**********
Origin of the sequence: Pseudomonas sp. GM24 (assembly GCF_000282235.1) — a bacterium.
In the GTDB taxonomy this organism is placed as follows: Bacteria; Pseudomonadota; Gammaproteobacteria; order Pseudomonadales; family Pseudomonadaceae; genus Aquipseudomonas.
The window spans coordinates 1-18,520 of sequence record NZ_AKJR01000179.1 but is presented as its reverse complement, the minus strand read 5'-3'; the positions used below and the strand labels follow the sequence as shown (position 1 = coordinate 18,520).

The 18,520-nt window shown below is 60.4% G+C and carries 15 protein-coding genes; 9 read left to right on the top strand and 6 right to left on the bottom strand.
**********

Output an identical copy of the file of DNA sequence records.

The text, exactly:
Origin of the sequence: Pseudomonas sp. GM24 (assembly GCF_000282235.1) — a bacterium.
In the GTDB taxonomy this organism is placed as follows: Bacteria; Pseudomonadota; Gammaproteobacteria; order Pseudomonadales; family Pseudomonadaceae; genus Aquipseudomonas.
The window spans coordinates 1-18,520 of sequence record NZ_AKJR01000179.1 but is presented as its reverse complement, the minus strand read 5'-3'; the positions used below and the strand labels follow the sequence as shown (position 1 = coordinate 18,520).

The 18,520-nt window shown below is 60.4% G+C and carries 15 protein-coding genes; 9 read left to right on the top strand and 6 right to left on the bottom strand.